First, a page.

The rise time is actually measured for a step function. Hence, it is natural to define the envelope of the pulse generated by the AWG to be a rectangular pulse.

``````from qruise.toolset.signal import pulse

t_gate = stack_devices["AWG"].sim_time

rect_params = {
"amp": Qt(value=1.0, unit="V"),
"t_start": Qt(value=0.0, unit="s"),
"t_final": Qt(value=t_gate, unit="s"),
"delta": Qt(value=0, unit=""),
}

rect_env = pulse.Envelope(
name="rectangular",
params=rect_params,
shape=pulse.envelopes.rect,
)
``````

But the rectangular pulse remains constant for the whole simulation since the gate time `t_gate` and the simulation time `sim_time` are equal. To generate a step-function envelope, we can add a delay to the envelope and only start generating it when we are half-way through the simulation time. This `delay` option is passed to the `Instruction` when we want to add the envelope to it. We create an identity instruction and assert that the envelope should only be generated for time stamps larger than `t_gate / 2`.

``````from qruise.toolset.signal import gates
from qruise.toolset.libraries import constants

instr = gates.Instruction(
name="id",  # name of the instruction
t_end=t_gate,  # duration of the instruction (pulse duration)
channels=["drive_line"],  # to which channel the instruction (pulse) is applied
targets=,  # the index of the target qubit (not relevant but mandatory)
ideal=constants.Id,
)

comp=rect_env, chan="drive_line", options={"delay": Qt(value=t_gate / 2)}
)
``````

Then instantiate the `Generator` and produce the output pulse.

``````from qruise.toolset.generator.generator import Generator

generator = Generator(devices=stack_devices, chains=stack_chain)
generator.draw(instr=instr, resolution=stack_devices["AWG"].samp_rate)
`````` Actually, it is possible to measure the rise time by finding the indices of the 20% and 80% of the maximum amplitude. Once found, we extract the timestamps associated with these indices and subtract them consequently.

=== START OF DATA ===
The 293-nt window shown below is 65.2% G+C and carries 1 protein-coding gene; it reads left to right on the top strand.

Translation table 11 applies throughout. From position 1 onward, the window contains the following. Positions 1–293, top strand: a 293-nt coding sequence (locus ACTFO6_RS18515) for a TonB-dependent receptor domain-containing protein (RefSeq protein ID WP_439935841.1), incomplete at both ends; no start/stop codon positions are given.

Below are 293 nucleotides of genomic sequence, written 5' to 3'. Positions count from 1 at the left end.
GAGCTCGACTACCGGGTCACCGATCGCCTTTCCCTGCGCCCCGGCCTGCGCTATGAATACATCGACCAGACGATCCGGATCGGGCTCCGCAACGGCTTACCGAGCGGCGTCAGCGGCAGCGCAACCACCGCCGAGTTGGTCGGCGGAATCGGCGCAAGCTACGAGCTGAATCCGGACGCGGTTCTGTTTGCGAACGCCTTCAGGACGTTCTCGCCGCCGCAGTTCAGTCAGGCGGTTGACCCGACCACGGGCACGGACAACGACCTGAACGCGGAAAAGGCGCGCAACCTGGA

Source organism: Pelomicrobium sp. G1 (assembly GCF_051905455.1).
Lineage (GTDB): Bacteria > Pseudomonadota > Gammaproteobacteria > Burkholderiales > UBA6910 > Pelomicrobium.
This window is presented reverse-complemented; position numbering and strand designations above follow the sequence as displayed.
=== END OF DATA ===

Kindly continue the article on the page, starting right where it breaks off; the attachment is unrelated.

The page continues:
``````import numpy as np

signal = generator.generate_signals(
instr=instr, resolution=8 * stack_devices["AWG"].samp_rate
)  # get the signal of the whole stack with a higher resolution compared to the AWG sample late

# get the timestamps
ts = signal.signal["drive_line"]["ts"]
# get the pulse generated by the RiseTime device
output_pulse = signal.signal["drive_line"]["signal_stack"]["RiseTime"]["inphase"]
# get the index of 20% of the maximum value
ind_2 = np.where(output_pulse.numpy() < 0.2).max()
# get the index of 80% of the maximum value
ind_8 = np.where(output_pulse.numpy() > 0.8).min()

risetime = (ts[ind_8] - ts[ind_2]).numpy() / 1e-12
print(f"Rise time of {risetime: .2f}ps")
``````
``````Rise time of  468.75ps
``````

The value is slightly different from the actual value 450ps we set earlier when we defined the `RiseTime` object, but this is due to the discretisation of time when we set the resolution of the `Generator`. The finer the simulation resolution is, the more precise the resulting rise time will be.